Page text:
Those who’ve followed Keller Williams’ recording career to date know that he has given each of his albums a single-word title: Laugh,Buzz, Dance, Home, Loop, Odd, etc. Each title serves not only as a concise summation of the concept guiding the particular project but also as another piece of the jigsaw puzzle that is Keller Williams. Grass, for example, is a bluegrass recording, cut with the husband-wife duo the Keels. Stage is a live album and Dream the end product of a wish list: Keller collaborating with some of his greatest musical heroes.
The naming trend has continued with 2010’s Thief and Kids, respectively a set of cover songs and Williams’ first children’s record. What all of the titles reveal, when taken together, is an artist of great stylistic breadth and infinite imagination, a singer, songwriter and musician, always on a quest for the new. Keller Williams has never followed the prescribed path laid out by the conventional music business but rather one of his own making. It’s a path that has served him well.
Since he first appeared on the scene in the early ’90s, Williams has defined the term independent artist. And his recordings tell only half the story. Keller built his reputation initially on his engaging live performances, no two of which are ever alike. For most of his career he has performed as a one-man band—his stage shows are constructed around Keller singing his compositions and choice cover songs while accompanying himself on an acoustic guitar connected to a Gibson Echoplex delay system that allows him to simulate a full band. That approach, Williams explains, was derived from “hours of playing solo with just a guitar and a microphone, and then wanting to go down different avenues musically. I couldn’t afford humans and didn’t want to step into the cheesy world of automated sequencers where you hit a button and the whole band starts to play, then you’ve got to solo along or sing on top of it. I wanted something more organic yet with a dance groove that I could create myself.”
Williams’ solo live shows—and his ability to improvise to his determinedly quirky tunes despite the absence of an actual band—quickly became the stuff of legend, and his audience grew exponentially when word spread about this exciting, unpredictable performer. Once he began releasing recordings, starting with 1994’s Freek, Williams was embraced by an even wider community of music fans, particularly the jam band crowd. While his live gigs have largely been solo affairs, Williams has nearly always used his albums as a forum for collaborations with fellow musicians. An alliance with The String Cheese Incident on 1999’s Breathe marked Williams’ first release on the band’s label SCI Fidelity Records, an imprint he still partners with today for recordings. Dream, Keller’s 2007 release, found him in the company of such iconic musicians as the Grateful Dead’s Bob Weir, banjo master Béla Fleck, bass great Victor Wooten and many others.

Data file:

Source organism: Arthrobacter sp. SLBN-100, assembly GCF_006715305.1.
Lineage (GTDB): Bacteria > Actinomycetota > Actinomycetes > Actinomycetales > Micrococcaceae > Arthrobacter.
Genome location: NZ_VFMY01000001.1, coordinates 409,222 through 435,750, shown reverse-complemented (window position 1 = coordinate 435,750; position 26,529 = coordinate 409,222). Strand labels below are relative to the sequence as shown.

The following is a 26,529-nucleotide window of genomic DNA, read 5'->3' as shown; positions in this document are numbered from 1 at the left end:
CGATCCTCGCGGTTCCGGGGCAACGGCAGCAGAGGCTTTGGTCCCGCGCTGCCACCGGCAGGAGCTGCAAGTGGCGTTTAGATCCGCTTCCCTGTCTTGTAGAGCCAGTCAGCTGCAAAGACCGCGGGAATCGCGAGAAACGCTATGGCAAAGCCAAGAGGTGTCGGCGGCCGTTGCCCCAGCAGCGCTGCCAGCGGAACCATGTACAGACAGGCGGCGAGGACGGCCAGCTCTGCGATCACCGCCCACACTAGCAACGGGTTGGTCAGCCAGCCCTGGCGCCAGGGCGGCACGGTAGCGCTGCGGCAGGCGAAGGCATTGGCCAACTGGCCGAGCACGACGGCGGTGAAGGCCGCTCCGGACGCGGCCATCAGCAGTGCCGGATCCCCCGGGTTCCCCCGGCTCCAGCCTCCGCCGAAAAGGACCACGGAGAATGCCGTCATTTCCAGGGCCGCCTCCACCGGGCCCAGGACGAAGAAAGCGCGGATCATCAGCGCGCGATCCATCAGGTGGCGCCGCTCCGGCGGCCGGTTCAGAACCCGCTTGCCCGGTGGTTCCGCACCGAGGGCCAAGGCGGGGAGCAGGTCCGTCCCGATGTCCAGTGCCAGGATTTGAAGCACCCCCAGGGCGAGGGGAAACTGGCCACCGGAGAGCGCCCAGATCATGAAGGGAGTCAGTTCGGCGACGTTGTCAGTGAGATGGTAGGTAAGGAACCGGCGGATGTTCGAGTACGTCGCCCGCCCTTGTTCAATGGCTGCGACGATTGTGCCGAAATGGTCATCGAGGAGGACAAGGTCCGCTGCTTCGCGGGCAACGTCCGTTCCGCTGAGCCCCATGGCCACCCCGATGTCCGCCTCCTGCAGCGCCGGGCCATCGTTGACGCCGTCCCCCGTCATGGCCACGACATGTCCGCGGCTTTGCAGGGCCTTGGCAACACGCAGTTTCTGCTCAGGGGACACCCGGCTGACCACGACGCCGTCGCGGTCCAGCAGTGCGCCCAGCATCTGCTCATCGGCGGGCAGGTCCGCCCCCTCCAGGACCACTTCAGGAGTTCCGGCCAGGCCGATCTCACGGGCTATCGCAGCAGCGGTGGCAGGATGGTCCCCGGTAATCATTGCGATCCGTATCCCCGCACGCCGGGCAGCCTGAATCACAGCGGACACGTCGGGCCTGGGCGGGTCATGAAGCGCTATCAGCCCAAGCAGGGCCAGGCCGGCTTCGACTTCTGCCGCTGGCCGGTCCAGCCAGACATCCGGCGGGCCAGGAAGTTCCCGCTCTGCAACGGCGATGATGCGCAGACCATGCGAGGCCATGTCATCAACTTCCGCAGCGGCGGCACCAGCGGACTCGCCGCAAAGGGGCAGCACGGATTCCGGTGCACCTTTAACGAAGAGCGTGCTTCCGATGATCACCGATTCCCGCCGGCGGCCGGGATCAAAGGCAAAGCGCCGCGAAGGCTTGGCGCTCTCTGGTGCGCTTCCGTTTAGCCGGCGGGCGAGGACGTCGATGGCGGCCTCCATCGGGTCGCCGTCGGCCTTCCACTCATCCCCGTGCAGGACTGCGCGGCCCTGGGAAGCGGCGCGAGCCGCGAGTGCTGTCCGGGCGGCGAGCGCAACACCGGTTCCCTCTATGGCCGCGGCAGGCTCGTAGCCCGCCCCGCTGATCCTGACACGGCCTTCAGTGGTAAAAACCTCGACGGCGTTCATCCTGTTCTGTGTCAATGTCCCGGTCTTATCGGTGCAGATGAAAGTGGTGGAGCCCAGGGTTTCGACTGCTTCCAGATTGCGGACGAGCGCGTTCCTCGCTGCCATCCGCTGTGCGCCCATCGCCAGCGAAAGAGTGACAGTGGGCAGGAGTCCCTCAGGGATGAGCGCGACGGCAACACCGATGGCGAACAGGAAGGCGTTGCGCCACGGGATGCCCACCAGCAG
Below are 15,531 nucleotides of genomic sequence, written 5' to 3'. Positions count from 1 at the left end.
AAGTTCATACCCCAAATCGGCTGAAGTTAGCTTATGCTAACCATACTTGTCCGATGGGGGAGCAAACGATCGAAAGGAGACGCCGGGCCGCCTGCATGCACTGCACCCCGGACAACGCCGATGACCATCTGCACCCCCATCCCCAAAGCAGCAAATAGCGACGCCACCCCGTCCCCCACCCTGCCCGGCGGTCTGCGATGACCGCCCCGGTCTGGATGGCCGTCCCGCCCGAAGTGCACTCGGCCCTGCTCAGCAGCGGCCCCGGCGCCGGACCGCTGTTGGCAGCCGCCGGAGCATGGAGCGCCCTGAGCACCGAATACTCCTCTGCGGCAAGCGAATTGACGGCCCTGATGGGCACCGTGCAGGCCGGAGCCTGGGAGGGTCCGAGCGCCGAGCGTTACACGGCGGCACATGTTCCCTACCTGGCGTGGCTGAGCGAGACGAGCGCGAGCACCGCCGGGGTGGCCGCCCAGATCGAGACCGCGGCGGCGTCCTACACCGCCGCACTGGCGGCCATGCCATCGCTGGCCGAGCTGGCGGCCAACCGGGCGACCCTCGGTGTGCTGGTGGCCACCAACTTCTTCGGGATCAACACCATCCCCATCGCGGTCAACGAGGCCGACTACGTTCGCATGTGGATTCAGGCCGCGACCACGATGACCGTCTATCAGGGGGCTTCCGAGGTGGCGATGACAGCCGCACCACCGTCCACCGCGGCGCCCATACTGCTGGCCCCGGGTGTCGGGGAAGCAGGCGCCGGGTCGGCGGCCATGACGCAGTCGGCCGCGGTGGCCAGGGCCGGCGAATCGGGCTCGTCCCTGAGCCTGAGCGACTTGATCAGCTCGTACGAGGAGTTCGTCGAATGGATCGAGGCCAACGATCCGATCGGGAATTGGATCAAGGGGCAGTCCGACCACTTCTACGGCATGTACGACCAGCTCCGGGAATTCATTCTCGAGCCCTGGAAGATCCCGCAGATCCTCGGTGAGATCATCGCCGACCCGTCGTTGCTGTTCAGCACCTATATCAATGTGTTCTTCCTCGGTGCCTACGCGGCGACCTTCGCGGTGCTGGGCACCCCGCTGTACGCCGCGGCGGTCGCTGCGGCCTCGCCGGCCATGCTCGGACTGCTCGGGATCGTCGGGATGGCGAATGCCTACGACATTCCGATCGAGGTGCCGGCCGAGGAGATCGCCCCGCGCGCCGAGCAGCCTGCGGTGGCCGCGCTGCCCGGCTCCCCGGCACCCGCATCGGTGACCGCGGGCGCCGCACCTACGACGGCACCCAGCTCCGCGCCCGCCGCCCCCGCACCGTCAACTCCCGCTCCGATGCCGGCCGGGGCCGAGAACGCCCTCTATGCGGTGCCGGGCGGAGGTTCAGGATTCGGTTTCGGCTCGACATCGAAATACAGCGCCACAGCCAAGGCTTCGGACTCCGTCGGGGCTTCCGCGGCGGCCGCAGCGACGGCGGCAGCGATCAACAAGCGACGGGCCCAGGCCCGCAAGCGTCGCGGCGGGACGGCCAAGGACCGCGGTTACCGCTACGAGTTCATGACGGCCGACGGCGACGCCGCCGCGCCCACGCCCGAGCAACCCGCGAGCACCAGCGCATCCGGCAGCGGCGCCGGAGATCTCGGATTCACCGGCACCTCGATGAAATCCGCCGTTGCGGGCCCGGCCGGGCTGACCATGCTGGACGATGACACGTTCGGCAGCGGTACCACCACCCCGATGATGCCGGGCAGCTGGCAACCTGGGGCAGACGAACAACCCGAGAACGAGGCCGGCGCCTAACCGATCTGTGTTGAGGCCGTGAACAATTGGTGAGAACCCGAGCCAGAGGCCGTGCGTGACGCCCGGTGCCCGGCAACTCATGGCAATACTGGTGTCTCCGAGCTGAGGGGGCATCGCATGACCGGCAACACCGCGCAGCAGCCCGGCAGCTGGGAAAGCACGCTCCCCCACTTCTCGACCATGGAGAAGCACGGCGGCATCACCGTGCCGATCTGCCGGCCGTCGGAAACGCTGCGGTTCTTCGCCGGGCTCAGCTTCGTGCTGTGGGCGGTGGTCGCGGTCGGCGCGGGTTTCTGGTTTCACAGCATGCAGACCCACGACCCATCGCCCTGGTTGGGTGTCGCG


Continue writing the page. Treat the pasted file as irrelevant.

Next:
“That album took, from start to release time,” says Williams, “about three years. The object was to get people that I admire musically to play my stuff, so when I’m old I can crank this album in my pimped-out golf cart and have something that I’m really proud of. I was going for the historical effect for my own personal listening pleasure.
“Each record,” he continues, “is a little snapshot of history. I like to think of it as a period piece for an artist. Each record is a little bit different but all of them have some kind of common thread, which is my musical ability as far as I can take it. They each show how I progress with age. I enjoy making records. In some people’s eyes, they’re a dying breed, but I’m very passionate about it. They document where my head is at that time in my career and where I am in my songwriting.”
Williams’ story begins in Virginia, just south of Washington, D.C. There he was exposed to a wide variety of music at an early age, starting with country and bluegrass and working his way up through hip-hop and go-go, a brand of funk particular to that part of the country. Once he began playing guitar, Williams’ sphere expanded to what he calls “the post-pseudo-skateboarder punk-rock rebellious type of thing, Black Flag and Sex Pistols and Ramones, Dead Kennedys, things like that. That slid into the more melodic college rock, like the Cure and the Cult, the Smiths, R.E.M.’s first five or six records.”
Then came the Grateful Dead, a seminal influence on Williams’ own music. “I studied and learned their music and went to the shows,” he says, adding that the impact of Jerry Garcia on his attitude toward music remains incalculable. Another major influence was Michael Hedges, the late virtuoso acoustic guitarist. “He was really excelling in a whole different world from what I knew,” says Williams.
After relocating to Colorado, further exposure to bluegrass music and progressive acoustic artists such as Béla Fleck and the Flecktones also had a major impression on Williams. As he began to develop his own distinctive compositional and performing style, Williams incorporated all of the lessons he’d learned from the long list of artists who’d found their way into his world, then filtered their music through his own experiences until something wholly unique emerged. The list of artists whose music he has covered either in concert or on his recordings constitutes a mind-blowing spread: songs originally performed by everyone from Pink Floyd and Ozzy Osbourne to Ani DiFranco and old-school rappers the Sugar Hill Gang!